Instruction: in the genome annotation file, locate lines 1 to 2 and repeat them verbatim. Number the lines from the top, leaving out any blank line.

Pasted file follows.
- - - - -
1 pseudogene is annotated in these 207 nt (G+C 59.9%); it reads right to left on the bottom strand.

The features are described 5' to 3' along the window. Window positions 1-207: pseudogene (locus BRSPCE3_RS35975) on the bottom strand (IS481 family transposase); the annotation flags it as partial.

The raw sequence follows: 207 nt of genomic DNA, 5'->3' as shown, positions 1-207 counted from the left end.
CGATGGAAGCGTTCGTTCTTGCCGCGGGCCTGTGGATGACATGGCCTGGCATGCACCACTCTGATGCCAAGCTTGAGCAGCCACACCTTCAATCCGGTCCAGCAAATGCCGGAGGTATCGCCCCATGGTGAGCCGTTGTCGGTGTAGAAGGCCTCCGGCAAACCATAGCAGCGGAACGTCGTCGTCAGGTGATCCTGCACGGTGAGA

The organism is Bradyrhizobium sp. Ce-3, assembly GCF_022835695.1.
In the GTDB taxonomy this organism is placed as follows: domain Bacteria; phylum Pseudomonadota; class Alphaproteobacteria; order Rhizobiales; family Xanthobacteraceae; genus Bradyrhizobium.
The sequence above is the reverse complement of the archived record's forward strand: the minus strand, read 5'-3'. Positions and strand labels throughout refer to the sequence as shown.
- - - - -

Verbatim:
1 pseudogene is annotated in these 207 nt (G+C 59.9%); it reads right to left on the bottom strand.

The features are described 5' to 3' along the window. Window positions 1-207: pseudogene (locus BRSPCE3_RS35975) on the bottom strand (IS481 family transposase); the annotation flags it as partial.